Tag Archives: Jonathan Papelbon

Papelbon Switches to Sanka

So much for January being a slow news month.

A source close to Fenway Pastoral confirmed today that Red Sox reliever and longtime Dunkin’ Donuts coffee pitchman Jonathan Papelbon has unofficially switched to the instant decaf alternative, Sanka.

Known to go entire relief appearances without blinking his eyes even once, Pap’s close friends cited health reasons for the change. Papelbon, who suffers from occasional migraine headaches, would like to cut his caffeine intake as part of his New Year’s resolution—the other parts presumably being an $11 million salary and some improvement in his ever-diminishing K/BB rate.

The news had executives at Boston ad agency Hill Holiday scrambling as it likely jeopardizes the firm’s much anticipated 2011 campaign, “Drink Dunkin’ Iced Coffee or else Jonathan Papelbon Will Sit On Your Face and Fart.”

Said one key employee working the account, “We’re not too worried yet, but ‘Drink Dunkin’ Iced Coffee or else Bobby Jenks Will Sit On Your Face and Fart’ doesn’t quite have the same ring to it.”

Red Sox executives sounded equally surprised and frustrated by Pap’s change of heart.

“One of the reasons we upgraded the bullpen bathroom facilities this offseason is because of all the coffee Jonathan was making his teammates drink out there,” said one front office source. “Caffeine is a natural diuretic.”

Closer-in-waiting Daniel Bard, meanwhile, spat out his Folgers upon hearing the news.

Fenway Pastoral will have more on this story as it develops.

Scouts: Papelbon Is Tipping His Pitches

Several major league scouts confided in Fenway Pastoral earlier this week that Red Sox reliever Jon Papelbon’s struggles this season are due to his tipping pitches during key moments of games.

Three respected industry scouts were consistent in identifying the problems:

–       When Papelbon purses his lips into what looks like a puckered swollen anus, he plans to throw his 91-MPH fastball with little or no movement.

–       When Papelbon rolls his eyes up into the tops of their sockets and tilts the bill of his cap downward to glare at the hitter? That’s prelude to his 92-MPH fastball with little or no movement.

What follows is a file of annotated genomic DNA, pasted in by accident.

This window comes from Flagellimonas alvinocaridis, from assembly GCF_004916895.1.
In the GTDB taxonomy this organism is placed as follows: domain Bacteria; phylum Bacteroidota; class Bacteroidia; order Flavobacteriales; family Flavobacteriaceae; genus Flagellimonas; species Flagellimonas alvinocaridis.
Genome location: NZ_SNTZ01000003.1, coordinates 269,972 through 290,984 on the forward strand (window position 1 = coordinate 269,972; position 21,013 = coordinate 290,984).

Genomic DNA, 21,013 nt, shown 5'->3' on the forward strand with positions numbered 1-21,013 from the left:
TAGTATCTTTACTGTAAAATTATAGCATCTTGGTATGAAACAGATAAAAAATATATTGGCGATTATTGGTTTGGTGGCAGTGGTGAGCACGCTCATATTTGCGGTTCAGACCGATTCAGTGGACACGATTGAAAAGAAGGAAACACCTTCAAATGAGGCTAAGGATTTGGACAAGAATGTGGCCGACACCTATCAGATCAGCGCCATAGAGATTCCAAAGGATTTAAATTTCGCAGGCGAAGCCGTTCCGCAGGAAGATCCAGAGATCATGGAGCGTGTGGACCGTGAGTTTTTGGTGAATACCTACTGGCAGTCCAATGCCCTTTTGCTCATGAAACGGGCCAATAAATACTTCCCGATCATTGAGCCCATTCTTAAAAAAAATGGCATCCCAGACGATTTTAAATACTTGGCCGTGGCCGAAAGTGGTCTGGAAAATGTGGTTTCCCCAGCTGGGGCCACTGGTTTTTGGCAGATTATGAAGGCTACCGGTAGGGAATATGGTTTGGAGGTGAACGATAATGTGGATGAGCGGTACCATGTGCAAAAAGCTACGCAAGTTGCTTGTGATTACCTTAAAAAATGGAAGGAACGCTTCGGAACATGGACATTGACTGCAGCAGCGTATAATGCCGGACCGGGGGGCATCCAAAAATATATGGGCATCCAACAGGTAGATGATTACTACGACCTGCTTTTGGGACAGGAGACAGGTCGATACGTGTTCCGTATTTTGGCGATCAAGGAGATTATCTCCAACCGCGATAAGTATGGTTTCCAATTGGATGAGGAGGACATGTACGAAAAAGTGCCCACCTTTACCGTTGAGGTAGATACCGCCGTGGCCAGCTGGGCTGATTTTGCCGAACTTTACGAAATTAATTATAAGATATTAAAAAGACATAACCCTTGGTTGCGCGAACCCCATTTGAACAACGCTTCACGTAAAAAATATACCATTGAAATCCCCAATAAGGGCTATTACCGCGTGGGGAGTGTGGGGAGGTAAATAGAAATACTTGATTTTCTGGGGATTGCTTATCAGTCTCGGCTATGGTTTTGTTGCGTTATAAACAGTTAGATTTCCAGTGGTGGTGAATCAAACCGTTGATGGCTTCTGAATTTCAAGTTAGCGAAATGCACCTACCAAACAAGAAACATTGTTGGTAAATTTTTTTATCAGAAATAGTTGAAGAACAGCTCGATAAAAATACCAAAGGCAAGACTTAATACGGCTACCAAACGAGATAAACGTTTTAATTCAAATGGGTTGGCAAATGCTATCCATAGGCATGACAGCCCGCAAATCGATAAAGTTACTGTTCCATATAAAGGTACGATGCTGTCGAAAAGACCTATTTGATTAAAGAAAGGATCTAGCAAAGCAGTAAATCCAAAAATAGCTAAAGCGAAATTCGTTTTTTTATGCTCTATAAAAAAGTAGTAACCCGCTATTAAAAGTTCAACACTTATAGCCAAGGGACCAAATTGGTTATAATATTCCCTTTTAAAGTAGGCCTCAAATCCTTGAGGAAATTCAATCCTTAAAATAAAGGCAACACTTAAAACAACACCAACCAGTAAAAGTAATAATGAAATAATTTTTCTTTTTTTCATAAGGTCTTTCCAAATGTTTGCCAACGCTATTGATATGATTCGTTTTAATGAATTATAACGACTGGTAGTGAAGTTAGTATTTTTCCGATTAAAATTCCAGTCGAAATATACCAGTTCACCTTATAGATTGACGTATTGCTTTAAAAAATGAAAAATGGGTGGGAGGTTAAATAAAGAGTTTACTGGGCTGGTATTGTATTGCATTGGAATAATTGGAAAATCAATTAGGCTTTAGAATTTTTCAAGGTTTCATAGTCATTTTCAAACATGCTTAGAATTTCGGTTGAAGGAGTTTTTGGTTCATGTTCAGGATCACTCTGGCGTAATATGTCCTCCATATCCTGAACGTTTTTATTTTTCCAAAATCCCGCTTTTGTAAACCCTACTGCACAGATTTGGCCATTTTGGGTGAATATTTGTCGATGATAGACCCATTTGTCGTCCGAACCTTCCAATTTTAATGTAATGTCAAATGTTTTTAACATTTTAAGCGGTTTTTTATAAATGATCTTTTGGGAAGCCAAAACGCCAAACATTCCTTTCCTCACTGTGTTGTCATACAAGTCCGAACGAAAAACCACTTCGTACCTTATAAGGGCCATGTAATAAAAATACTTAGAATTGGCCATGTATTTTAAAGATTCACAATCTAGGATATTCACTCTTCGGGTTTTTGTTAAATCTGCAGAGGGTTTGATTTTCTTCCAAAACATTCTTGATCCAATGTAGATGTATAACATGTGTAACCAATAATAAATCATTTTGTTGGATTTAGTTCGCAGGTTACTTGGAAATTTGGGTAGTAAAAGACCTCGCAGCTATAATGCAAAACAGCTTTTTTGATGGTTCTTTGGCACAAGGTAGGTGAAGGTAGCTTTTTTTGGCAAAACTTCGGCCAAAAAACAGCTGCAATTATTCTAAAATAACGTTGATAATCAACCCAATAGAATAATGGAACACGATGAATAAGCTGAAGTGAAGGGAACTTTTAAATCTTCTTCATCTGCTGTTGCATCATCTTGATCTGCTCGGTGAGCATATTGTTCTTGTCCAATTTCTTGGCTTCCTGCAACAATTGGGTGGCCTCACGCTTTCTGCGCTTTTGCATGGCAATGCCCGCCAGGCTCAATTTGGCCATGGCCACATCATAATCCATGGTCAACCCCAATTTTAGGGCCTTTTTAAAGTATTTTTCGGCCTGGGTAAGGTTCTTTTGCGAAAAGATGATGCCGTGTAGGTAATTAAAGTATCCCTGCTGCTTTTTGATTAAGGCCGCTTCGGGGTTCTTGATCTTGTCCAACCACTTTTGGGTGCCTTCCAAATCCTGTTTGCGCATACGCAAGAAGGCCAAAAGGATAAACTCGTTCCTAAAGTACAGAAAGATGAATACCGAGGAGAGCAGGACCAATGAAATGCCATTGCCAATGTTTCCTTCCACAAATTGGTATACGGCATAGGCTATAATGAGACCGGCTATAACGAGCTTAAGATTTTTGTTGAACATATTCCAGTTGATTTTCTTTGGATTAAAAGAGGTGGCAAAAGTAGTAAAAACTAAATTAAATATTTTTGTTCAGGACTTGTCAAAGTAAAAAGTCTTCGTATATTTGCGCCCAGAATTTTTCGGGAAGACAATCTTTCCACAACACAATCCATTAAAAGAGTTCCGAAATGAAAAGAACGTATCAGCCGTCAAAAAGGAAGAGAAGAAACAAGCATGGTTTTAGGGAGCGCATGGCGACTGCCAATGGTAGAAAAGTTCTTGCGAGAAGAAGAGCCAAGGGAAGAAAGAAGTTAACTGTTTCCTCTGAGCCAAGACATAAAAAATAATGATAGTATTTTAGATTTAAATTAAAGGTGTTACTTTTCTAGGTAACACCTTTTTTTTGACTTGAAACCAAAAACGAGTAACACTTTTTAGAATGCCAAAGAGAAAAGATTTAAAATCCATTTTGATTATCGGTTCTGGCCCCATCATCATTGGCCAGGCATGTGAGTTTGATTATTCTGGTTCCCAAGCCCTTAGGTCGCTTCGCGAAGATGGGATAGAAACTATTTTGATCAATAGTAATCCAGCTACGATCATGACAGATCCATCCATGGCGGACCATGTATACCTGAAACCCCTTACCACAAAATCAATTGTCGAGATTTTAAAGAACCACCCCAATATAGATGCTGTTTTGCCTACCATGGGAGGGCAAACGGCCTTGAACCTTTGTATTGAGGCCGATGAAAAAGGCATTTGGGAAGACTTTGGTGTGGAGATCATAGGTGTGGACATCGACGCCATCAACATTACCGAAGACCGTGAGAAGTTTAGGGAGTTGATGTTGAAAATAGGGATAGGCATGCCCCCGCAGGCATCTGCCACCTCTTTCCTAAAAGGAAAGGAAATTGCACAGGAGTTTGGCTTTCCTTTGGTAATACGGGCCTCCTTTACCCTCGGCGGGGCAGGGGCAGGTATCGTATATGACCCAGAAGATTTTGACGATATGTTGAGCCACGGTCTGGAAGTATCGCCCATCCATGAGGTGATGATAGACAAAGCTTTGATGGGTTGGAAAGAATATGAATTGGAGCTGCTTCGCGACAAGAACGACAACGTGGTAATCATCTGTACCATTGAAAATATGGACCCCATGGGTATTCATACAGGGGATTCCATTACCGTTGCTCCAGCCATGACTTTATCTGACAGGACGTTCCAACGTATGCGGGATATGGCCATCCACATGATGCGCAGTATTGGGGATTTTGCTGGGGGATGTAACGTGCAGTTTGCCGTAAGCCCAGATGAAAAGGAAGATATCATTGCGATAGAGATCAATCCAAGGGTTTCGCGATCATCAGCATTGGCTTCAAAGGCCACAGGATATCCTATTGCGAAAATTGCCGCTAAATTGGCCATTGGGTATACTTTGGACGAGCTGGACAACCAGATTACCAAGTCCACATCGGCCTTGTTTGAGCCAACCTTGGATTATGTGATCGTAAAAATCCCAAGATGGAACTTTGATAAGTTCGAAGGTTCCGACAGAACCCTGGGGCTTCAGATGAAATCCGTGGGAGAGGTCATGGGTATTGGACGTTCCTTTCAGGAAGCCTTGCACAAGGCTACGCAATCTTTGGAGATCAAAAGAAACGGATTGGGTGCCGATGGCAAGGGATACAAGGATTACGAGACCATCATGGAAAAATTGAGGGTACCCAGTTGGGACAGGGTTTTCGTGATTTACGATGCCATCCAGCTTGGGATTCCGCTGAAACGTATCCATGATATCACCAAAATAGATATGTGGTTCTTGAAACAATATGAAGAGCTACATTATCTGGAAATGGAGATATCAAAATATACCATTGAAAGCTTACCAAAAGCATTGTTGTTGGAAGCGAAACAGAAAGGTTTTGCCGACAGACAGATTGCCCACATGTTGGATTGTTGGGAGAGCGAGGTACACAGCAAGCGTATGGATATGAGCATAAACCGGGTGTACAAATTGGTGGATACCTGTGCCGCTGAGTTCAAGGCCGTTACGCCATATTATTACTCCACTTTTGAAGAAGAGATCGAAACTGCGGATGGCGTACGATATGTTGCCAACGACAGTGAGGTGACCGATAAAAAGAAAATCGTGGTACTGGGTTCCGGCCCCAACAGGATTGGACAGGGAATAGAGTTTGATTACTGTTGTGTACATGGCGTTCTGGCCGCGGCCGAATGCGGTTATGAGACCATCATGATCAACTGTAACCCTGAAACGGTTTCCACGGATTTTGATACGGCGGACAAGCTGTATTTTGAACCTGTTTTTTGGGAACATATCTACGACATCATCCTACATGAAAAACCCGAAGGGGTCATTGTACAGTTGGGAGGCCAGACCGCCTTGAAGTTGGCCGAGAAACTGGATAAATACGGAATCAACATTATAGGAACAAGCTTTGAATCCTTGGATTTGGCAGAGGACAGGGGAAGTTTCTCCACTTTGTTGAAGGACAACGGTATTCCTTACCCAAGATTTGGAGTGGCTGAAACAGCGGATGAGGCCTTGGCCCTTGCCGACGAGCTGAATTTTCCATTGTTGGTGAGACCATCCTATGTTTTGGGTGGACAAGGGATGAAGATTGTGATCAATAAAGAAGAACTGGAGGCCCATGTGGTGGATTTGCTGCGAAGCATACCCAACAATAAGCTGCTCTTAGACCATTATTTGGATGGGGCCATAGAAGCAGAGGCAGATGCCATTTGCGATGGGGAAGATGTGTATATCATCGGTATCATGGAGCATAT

–       When Papelbon takes a deep breath, squints his eyes, puckers his lips and takes a sip of a Dunkin’ Donuts Dark Roast iced coffee, hitters brace themselves for his 93-MPH fastball with little or no movement.

No consensus has been reached as to when the pitch tipping may have begun, but two of the three scouts providing the information for this story believe the practice started sometime last season. The numbers seem to back up the claims as Papelbon’s K/9 rate in 2010 (6.75) is well below his career average (10.22). Meanwhile, swing-and-miss rates against Papelbon have steadily fallen since his epic 2007 season in which batters whiffed at nearly 18% of his offerings.

“Hitters are swinging and missing at only 11% of his pitches this year,” explained one scout. “Hitters see him balloon-knotting his mouth before his windup and know they can just tee off.”

On Baseball: Francona off base in mocking Papelbon for lacking Rhodes Scholarship

Red Sox manager Terry Francona crossed the lines of decency earlier this week by offhandedly and irresponsibly characterizing Jonathan Papelbon’s comments about the Billy Wagner acquisition as misunderstood by the media partly because he is “not a Rhodes Scholar to begin with.”

Let us disregard for a moment the damning fact that the 28-year-old Papelbon is no longer eligible to obtain the prestigious scholarship, which is awarded to students between the ages of 18 and 24. Leaving aside this key rule, the preparation and application process alone for becoming a Rhodes Scholar is tedious, time-consuming and uber-competitive. It is next to impossible to expect that a top-tier high school athlete, as Papelbon was at Bishop Kenny High School in Jacksonville, Fla., could have set aside the time required to apply for such an elite academic scholarship.

Worldwide, there have only been roughly 7,000 Rhodes Scholarships doled out over the 100-plus years since the award was established in 1904 after the death of Oxford visionary Cecil Rhodes. By contrast, there are only a few hundred baseball players on planet Earth with the skill set and mental makeup of Jonathan Papelbon.

Sure, out of the 4,000 or so Rhodes Scholars still alive today, there may be a handful who could rear back and throw a fastball in the mid-90s MPH range. But how many of them have the ability to mix in breaking pitches and come into Major League Baseball games to record outs in save situations?